I know you have a lot to get done this weekend, because it’s the weekend. Some sh-t around the house, oh and it’s Mother’s Day, and you’re behind on your reading, and you need to binge-watch whatever show and, of course, if you’re in Canada, don’t forget The Handmaid’s Tale on Sunday on Bravo.
So….I’m here to add to your list.
Last night Kathleen texted to ask if I’d listened to this week’s podcast episode of Still Processing. No, Kathleen, I am already behind on my podcast list and my reading list and my watch list! But then she dropped the magic words: Whitney Houston. Well, that’s one of my facts of life. Whitney will always, immediately, be the priority. So I bumped down all my other podcasts on the ride in to work this morning and now I wish I had a longer commute. Which is always, always the sign of a great podcast. Because when do you ever want your f-cking commute to be longer?
This is my fave Jenna Wortham (who got flowers from Beyoncé once which is the ultimate validation!) with Wesley Morris properly appreciating the WORK of Whitney Houston. “It’s time to remember Whitney Houston’s brilliance” tracks Whitney’s career from the beginning, while reliving some of her greatest vocal moments, and breaking down why they were her greatest vocal moments, illuminating the precision, the method, and the thought that went into those vocal moments – because Whitney was so good, we’ve all made the mistake of assuming that she sounded like that by no effort. The truth is, yes, Whitney’s voice was a gift to humanity but that shouldn’t take away from the fact that she also had work to do to sound like that. Behind every run, every breathtaking note, there was a decision. Her songs, then, are a combination of decisions that add up to a complete package – it wasn’t accidental and it certainly wasn’t effortless. Unfortunately, until recently, the analysis of those decisions, the study of Whitney’s work, well, it’s not as sexy as thinking that the sounds she created were purely spontaneous. Isn’t it though? Isn’t it sexy as f-ck to remember Whitney as her own sound strategist?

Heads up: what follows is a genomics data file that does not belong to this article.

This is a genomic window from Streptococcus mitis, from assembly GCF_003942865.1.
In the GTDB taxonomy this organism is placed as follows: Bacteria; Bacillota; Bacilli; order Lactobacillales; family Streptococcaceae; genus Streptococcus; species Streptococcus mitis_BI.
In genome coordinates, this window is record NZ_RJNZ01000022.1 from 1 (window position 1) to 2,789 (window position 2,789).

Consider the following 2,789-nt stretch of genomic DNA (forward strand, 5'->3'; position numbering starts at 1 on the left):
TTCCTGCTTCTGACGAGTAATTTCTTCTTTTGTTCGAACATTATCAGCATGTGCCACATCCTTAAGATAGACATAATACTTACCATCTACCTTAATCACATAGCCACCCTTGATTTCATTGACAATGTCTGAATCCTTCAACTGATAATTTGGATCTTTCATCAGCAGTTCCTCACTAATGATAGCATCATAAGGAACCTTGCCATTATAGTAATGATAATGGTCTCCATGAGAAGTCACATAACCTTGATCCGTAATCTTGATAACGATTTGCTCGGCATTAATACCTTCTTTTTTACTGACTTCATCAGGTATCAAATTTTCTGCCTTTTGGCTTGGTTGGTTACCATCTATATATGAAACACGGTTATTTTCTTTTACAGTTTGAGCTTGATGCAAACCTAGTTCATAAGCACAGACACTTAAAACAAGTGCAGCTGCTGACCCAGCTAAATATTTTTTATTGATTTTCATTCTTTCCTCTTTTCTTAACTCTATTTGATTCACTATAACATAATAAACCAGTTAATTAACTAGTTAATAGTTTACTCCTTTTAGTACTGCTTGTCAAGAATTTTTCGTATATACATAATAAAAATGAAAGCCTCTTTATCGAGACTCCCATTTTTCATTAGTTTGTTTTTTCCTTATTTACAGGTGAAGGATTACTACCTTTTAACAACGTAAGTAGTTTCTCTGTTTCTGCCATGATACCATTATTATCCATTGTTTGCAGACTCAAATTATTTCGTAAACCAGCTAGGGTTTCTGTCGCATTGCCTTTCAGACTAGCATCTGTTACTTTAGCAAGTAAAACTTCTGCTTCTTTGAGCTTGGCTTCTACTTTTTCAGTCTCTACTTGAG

As Jenna and Wesley argue, male artists are remembered that way all the time. But female vocalists, they posit, are not given enough credit for how they play their instruments – which is their voices. Whitney was, in their words, “the greatest singer of the rock and roll era”. You don’t get there on natural talent alone.
Click here for more Still Processing’s Whitney Houston episode.
Have a great weekend!
Yours in gossip,